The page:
WHEN YOUR COMPUTER CRASHES
By Jon McDonald
It will happen to you sooner or later — if not already. Your PC becomes
hopelessly locked up refusing to respond to your keyboard or mouse
commands. Now your stumped. The salesman mentioned nothing about this.
And, the manuals you received with the computer don’t say anything about
it either. What are you supposed to do in a situation like this?
Don’t try calling technical support. Even if you do get through you’ll
end up being on hold for ages. Besides, most PC manufacturers and
retailers are starting to charge you for online support. Check the
company’s Web site? How are you going to do that when your PC is out for
the count? (Like calling the phone company when the phone is out. This
By the way, Mr. Gates, what does “Explorer found an error in wxyzx85.dll
and will be shut down” mean anyway? The guy who comes up with a computer
operating system that actually tells you what is going on inside the box
when you run into trouble will clean Mr. Gate’s clock real good. I mean,
you guys can’t figure out why you can’t sell more PCs? Sheesh! Give me a
break. Well, other than the “will be shut down” part. I understand that.
It means that all the work I have just done in the last hour is down the
tubes. I’m screwed. Even if I get the thing working again I can look
forward to another hour of getting my work back into the stupid machine.
Oh yea! That part I get real good!
Getting back to our problem, though, what exactly can a person do when
he runs into this problem. (And, you will, believe me.)
First thing to remember: Most programs today have an “AUTOSAVE” feature,
which means the program will automatically save your work to disk while
you’re working on it. You can set the amount of time that expires
between saves. Look for this feature on any programs you use and be sure
to enable it. If you can, set the time interval for 5 minutes or so.
That way when something goes goofy with your system you don’t loose any
more than a few minutes work. This alone could save your butt in the
Is your computer “busy?” If your PC stops responding to your input just
stop for a few seconds and check things out. Look on the machine’s front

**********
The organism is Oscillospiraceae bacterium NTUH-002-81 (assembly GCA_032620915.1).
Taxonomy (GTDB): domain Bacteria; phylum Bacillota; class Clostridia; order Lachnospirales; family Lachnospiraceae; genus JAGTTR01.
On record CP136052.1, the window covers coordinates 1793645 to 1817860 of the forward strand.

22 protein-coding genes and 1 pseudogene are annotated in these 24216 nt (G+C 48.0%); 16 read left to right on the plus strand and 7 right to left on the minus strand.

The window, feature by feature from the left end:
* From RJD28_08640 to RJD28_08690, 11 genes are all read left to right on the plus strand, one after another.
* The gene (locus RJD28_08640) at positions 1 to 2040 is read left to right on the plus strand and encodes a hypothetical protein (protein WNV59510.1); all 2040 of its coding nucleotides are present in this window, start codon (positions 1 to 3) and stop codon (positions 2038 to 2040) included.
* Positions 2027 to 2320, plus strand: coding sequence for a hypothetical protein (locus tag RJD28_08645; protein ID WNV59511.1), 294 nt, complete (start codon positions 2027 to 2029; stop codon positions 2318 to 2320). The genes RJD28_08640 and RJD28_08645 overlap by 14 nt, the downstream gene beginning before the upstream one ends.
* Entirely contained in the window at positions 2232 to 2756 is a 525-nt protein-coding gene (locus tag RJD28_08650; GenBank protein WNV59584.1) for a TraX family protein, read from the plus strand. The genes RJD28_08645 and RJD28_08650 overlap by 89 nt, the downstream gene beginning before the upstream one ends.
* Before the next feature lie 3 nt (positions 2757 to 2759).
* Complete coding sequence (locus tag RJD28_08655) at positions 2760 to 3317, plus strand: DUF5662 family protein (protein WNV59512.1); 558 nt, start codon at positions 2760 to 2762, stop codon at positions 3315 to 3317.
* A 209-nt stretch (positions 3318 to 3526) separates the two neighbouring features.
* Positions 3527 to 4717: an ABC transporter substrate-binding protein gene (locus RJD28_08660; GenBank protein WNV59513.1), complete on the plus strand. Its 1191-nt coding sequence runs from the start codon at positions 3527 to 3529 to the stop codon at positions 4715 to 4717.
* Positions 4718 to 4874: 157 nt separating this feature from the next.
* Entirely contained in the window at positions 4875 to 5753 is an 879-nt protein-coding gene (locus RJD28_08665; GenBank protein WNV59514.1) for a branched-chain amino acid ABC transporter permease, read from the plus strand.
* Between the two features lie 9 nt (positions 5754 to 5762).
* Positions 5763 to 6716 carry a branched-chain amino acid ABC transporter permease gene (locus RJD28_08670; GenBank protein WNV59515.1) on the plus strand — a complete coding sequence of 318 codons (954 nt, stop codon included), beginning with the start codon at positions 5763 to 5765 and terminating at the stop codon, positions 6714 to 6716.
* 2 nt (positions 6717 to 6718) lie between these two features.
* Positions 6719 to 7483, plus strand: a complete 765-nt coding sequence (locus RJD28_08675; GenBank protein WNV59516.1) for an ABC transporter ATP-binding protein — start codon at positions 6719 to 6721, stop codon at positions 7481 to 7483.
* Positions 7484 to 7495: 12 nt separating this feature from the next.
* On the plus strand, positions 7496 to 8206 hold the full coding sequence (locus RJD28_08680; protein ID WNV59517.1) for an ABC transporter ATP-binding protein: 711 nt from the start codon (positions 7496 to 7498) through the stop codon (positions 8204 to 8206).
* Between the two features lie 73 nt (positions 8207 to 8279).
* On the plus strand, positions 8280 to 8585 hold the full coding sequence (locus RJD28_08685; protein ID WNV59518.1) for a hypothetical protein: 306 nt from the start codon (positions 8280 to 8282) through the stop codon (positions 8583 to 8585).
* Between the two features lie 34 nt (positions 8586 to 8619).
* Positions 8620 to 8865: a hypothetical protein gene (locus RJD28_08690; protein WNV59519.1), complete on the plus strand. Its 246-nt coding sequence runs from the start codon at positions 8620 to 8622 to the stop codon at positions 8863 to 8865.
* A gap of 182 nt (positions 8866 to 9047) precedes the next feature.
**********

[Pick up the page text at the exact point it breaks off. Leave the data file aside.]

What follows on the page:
panel. Most have a small light that illuminates when the hard disk is
working. (It should be labeled “HDD” or something like that.) Sometimes
the computer is busy reading or writing to the disk and will return to
your commands when it’s finished. Which is another good reason to just
keep your hands off the mouse and keyboard. If you start blindly
clicking away at buttons, or typing on the keyboard, the computer will
execute whatever you have done in the order in which you did it. Next
thing you know, you’re really in a mess. Just hang on a few seconds
until the computer catches up.
If your PC doesn’t have a HDD light on the panel, you might also listen
for disk activity. Most hard disks are far from being silent while their
operating. If you hear clicking noises coming from the box, it’s more
than likely the hard disk thrashing about. (If you hear a grinding
noise, forget about doing anything. The disk is toast.)
You can do a little test on your computer to see if it’s going to
respond. Try getting its attention by pressing the “escape” key a few
times. It’s located at the top left of your keyboard. If you still don’t
have the machine’s attention, try holding down the “alt” key and
pressing the “Esc” key once or twice. (You can also try “ctrl” and
Some programs will respond to the “break” key located in the upper right
of your keyboard. If not, try holding down the “ctrl” key and then
This is beginning to sound like an act of desperation but, all these key
combinations are intended to get the machine’s attention so you can get
back to the main task you now have – – saving your work before the crash
becomes fatal and you loose what you have done forever.
Many years ago I knew a guy who raised and trained horses on a small
farm he owned. I remember his remarks concerning the intelligence of
these animals which, according to him, was quite limited. He sometimes
had trouble getting his horses to pay attention and, discovered a novel
way of making them take note of what was going on. He bopped them in the
forehead with a board. He swore that it worked every time. (This was a
long time ago — before animal “rights” and such.)
That’s what these keys do. They hit your computer over the head to get
its attention and stop whatever it is doing. (I hope I don’t offend any
“computer rights” people out there. I wonder if computers — or horses
for that matter — are aware that they are computers, or horses, or
Dumb thing still won’t respond to your commands? Well, I hate to tell